Oil surged above US$65 a barrel after Iran fired rockets at a joint U.S.-Iraqi airbase, reigniting fears that the killing of a top Iranian general will trigger a wider conflict in the Middle East that could disrupt global supplies.

Iran fired a series of rockets at the Ayn al-Asad base in western Iraq’s Anbar province early Wednesday morning Baghdad time, the Islamic Revolutionary Guard Corps said on its news website. The Islamic Republic also started a “second wave” of attacks targeting an unidentified American base in Iraq, according to the semi-official news agency Tasnim. A U.S. defense official confirmed that an attack was underway.

Futures in New York have climbed about 7% since the U.S. assassinated General Qassem Soleimani last week. The killing of the commander in a U.S. airstrike near Baghdad’s international airport has sparked a furious reaction from Tehran, which said on Tuesday it was assessing 13 possible ways to inflict a “historic nightmare.”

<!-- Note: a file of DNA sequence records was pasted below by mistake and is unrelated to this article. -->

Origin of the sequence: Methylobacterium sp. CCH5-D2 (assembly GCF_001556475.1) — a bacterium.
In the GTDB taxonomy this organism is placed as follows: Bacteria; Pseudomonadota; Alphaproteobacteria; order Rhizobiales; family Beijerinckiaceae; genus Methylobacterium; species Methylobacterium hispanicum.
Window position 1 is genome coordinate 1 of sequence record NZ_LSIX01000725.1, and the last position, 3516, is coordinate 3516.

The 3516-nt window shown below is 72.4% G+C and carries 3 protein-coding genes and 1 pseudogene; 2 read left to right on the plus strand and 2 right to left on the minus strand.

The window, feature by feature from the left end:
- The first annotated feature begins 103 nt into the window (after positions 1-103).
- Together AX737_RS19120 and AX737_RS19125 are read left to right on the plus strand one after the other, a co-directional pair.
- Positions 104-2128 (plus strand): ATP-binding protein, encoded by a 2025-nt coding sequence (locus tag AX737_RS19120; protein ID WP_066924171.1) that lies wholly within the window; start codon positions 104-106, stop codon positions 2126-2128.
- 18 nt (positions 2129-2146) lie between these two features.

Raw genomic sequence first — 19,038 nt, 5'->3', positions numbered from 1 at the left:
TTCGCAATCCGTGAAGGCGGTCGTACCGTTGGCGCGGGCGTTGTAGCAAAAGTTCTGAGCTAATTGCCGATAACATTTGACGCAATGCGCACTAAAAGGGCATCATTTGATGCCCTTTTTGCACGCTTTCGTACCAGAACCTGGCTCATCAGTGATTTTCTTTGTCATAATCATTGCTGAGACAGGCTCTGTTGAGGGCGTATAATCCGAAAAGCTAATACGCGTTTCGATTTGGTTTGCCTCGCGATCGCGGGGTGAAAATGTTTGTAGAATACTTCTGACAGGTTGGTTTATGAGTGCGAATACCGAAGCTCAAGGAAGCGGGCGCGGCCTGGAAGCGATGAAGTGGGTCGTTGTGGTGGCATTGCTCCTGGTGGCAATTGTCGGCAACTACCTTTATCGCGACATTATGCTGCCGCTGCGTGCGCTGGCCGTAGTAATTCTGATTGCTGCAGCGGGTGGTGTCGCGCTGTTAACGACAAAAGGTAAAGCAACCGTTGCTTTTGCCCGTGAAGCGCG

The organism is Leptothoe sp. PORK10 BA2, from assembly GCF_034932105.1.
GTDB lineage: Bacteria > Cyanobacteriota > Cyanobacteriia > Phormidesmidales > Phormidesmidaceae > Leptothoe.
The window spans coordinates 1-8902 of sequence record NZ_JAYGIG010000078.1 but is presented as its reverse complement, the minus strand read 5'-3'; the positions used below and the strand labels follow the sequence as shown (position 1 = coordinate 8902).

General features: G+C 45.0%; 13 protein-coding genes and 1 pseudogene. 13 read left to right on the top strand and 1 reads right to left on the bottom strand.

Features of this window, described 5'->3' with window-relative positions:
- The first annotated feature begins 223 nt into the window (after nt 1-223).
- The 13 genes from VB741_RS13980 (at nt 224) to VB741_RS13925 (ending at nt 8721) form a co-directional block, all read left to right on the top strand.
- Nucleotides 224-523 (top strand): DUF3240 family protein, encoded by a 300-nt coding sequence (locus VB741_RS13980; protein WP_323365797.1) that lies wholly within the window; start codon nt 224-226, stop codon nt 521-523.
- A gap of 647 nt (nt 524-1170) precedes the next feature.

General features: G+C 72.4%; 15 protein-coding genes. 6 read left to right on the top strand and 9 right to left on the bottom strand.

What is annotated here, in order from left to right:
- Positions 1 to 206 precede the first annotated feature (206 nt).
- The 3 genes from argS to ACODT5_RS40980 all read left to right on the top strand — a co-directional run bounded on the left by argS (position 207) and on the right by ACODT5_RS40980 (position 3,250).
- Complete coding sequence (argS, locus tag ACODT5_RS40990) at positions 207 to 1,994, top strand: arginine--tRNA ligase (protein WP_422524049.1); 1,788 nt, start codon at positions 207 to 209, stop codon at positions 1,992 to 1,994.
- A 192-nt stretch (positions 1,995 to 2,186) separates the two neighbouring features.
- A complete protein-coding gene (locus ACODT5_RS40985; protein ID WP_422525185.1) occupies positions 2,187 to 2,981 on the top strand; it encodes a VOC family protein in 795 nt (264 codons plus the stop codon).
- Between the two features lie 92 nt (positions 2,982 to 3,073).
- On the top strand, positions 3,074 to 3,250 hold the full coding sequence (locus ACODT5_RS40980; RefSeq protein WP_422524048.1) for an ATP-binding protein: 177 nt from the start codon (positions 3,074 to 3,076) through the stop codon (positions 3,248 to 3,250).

While flows from the Middle East still continue to be unimpeded for now, the risk of disruption is spooking the oil market amid warnings that energy facilities could be targeted. There’s particular trepidation about shipments through the Strait of Hormuz, a narrow and critical chokepoint for the region’s supplies that Iran has repeatedly threatened to shut down if there’s a war.

“It’s not going to be pretty today,” said Stephen Innes, chief Asia market strategist at AxiTrader Ltd. “The market is intensifying its responsiveness to supply risk as oil prices rocket higher with risk premia predictably in short supply.”

West Texas Intermediate oil jumped as much as US$2.95, or 4.7%, to US$65.65 a barrel on the New York Mercantile Exchange and was trading at US$65.07 as of 9:02 a.m. Singapore time. Brent crude surged as much as 5.1% to US$71.75. Prices settled lower on Tuesday as the hostile rhetoric between Washington and Tehran ensued without any impact on supply.

The Islamic Revolutionary Guard Corps told Iranian state television that further responses will be on the way in retaliation to the Soleimani strike last week. The White House has ordered additional forces to the Middle East and threatened Iraq with heavy sanctions if it followed through on its vote to expel foreign troops.

“We have to wait for the dust to settle,” Phil Flynn, senior markets analyst at Price Futures Group, said by email. It’s risk premium driving oil prices at this stage because oil facilities haven’t been attacked yet, he added.